I was curious how authentic the Starfield Constellation case was when compared with the real-life Apollo Lunar Sample Return Container, so I asked Robert Pearlman, a space historian and the founder and editor of collectSPACE.com (and occasional Space.com contributor), how the game’s case stood up.
“The case shares a passing resemblance to the Apollo Lunar Sample Return Container (ALSRC), or ‘rock box’ that the Apollo astronauts used to safely transport moon rocks and soil back to Earth,” Pearlman told me. “The ALSRC had a bare metal finish, rather than a white exterior, but did have metal straps and a front-facing locking mechanism that operated similarly to the one on the Starfield Constellation Edition case.”
The locking mechanism, I should say, is unique. By rotating a center knob, two metal rods unlatch the case so you can open the case. It does feel very space-y, for sure. However, the Starfield case, at about 7 inches wide, 3.5 inches tall, by 9.5 inches long (18 cm x 9 cm x 24 cm), is smaller than its Apollo counterpart.
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“The ALSRC was larger (measuring close to 2 feet long and weighing 20 pounds) and was lined with an aluminum mesh,” Pearlman said. “The Starfield case trades out the protective padding for form fitted inserts to hold the watch and patch.”
During Apollo 12, NASA astronauts Pete Conrad, Alan Bean and Richard Gordon launched to the moon on Nov. 14, 1969, with Conrad and Bean landing on the lunar surface on Nov. 19. The two moonwalkers collected about 70 pounds (32 kilograms) of moon rock and dust samples and 15 pounds (7 kg) of other lunar samples during their nearly 32-hour stay on the lunar surface, according to NASA.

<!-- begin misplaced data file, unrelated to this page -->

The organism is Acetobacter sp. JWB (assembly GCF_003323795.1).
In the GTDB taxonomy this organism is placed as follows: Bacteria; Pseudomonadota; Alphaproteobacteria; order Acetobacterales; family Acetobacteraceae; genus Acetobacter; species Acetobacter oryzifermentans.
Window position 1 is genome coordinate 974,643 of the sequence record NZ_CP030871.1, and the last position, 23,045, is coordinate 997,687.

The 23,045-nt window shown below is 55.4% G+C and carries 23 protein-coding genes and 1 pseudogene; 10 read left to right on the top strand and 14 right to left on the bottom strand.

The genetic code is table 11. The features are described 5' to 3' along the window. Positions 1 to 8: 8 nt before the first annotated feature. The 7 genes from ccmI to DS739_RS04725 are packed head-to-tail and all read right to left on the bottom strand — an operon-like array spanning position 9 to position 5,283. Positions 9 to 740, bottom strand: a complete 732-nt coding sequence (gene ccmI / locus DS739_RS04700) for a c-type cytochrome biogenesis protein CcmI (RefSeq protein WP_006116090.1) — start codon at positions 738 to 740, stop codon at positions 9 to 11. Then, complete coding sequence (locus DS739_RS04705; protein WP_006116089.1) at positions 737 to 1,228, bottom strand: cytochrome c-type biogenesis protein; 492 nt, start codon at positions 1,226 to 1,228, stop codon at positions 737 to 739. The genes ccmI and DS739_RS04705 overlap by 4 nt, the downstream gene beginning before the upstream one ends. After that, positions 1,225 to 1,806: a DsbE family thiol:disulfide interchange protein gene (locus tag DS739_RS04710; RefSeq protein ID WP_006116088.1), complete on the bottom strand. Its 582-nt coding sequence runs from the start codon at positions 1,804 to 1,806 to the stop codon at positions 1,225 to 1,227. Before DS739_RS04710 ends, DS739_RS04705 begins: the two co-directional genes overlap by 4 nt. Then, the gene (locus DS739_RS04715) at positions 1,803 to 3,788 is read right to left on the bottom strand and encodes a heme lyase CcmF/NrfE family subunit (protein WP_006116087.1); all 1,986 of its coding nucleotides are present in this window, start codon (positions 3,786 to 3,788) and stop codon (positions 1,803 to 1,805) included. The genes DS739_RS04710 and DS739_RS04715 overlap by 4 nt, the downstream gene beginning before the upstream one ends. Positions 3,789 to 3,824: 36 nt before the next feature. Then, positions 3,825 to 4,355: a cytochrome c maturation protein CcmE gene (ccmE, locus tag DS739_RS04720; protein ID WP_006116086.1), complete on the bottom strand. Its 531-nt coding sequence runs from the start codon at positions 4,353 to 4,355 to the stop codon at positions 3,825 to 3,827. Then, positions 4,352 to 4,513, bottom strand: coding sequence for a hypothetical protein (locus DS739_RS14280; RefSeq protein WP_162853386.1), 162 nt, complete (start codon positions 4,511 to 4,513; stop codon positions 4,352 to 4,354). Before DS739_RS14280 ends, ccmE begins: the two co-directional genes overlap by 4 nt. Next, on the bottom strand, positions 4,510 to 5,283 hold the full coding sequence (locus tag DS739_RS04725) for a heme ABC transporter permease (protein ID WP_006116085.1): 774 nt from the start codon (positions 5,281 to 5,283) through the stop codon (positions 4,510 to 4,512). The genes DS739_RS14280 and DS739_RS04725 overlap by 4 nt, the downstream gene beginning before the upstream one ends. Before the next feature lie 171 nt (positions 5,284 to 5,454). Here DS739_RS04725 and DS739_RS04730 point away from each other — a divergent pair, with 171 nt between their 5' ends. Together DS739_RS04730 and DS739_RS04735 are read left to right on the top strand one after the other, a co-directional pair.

Gordon, meanwhile, orbited overhead in their Command Module. One of the ALSRC boxes used on that mission, made by the company Union Carbide, is currently in the Smithsonian Air & Space Museum collection in Washington, D.C.
“While not a replica, the Starfield Constellation edition case is a nice tribute to the ALSRC,” Pearlman said. The Apollo 12 astronauts returned to Earth on Nov. 24, splashing down in the Pacific Ocean.
I haven’t had a chance to play Starfield itself yet, but there are clear NASA nods in what I’ve seen so far. The major planet Jemison is an obvious homage to former NASA astronaut Mae Jemison, the first Black woman to fly in space, and the space agency’s Mars rovers and Apollo spacecraft and landers appeared in trailers for the game.
In late summer, I actually built a new gaming PC just to be able to play Starfield, and while the frenetic pace of real-life space exploration has kept me busy since the game’s Sept. 6 release, I look forward to launching into its digital cosmos soon.
If you’re searching for more suggestions on the best games set in the final frontier, you can read through our best space horror games and best alien invasion games ranked lists. For picks based on sci-fi franchises, check out our best “Alien,” “Star Trek,” “Star Wars,” and “Warhammer 40K” games of all time.